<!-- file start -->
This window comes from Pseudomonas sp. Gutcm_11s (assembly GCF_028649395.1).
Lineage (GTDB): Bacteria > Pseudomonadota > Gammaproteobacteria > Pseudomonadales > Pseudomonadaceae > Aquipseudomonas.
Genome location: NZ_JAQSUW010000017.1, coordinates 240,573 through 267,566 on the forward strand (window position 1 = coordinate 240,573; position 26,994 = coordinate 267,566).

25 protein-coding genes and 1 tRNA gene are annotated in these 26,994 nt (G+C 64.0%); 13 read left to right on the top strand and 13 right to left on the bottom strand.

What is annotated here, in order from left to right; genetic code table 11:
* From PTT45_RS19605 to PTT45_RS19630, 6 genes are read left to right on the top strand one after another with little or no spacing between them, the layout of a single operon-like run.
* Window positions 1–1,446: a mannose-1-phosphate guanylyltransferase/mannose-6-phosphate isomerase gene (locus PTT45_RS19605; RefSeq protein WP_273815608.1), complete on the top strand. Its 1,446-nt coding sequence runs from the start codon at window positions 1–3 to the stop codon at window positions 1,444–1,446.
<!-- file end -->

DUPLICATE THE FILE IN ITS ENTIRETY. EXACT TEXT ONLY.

This window comes from Pseudomonas sp. Gutcm_11s (assembly GCF_028649395.1).
Lineage (GTDB): Bacteria > Pseudomonadota > Gammaproteobacteria > Pseudomonadales > Pseudomonadaceae > Aquipseudomonas.
Genome location: NZ_JAQSUW010000017.1, coordinates 240,573 through 267,566 on the forward strand (window position 1 = coordinate 240,573; position 26,994 = coordinate 267,566).

25 protein-coding genes and 1 tRNA gene are annotated in these 26,994 nt (G+C 64.0%); 13 read left to right on the top strand and 13 right to left on the bottom strand.

What is annotated here, in order from left to right; genetic code table 11:
* From PTT45_RS19605 to PTT45_RS19630, 6 genes are read left to right on the top strand one after another with little or no spacing between them, the layout of a single operon-like run.
* Window positions 1–1,446: a mannose-1-phosphate guanylyltransferase/mannose-6-phosphate isomerase gene (locus PTT45_RS19605; RefSeq protein WP_273815608.1), complete on the top strand. Its 1,446-nt coding sequence runs from the start codon at window positions 1–3 to the stop codon at window positions 1,444–1,446.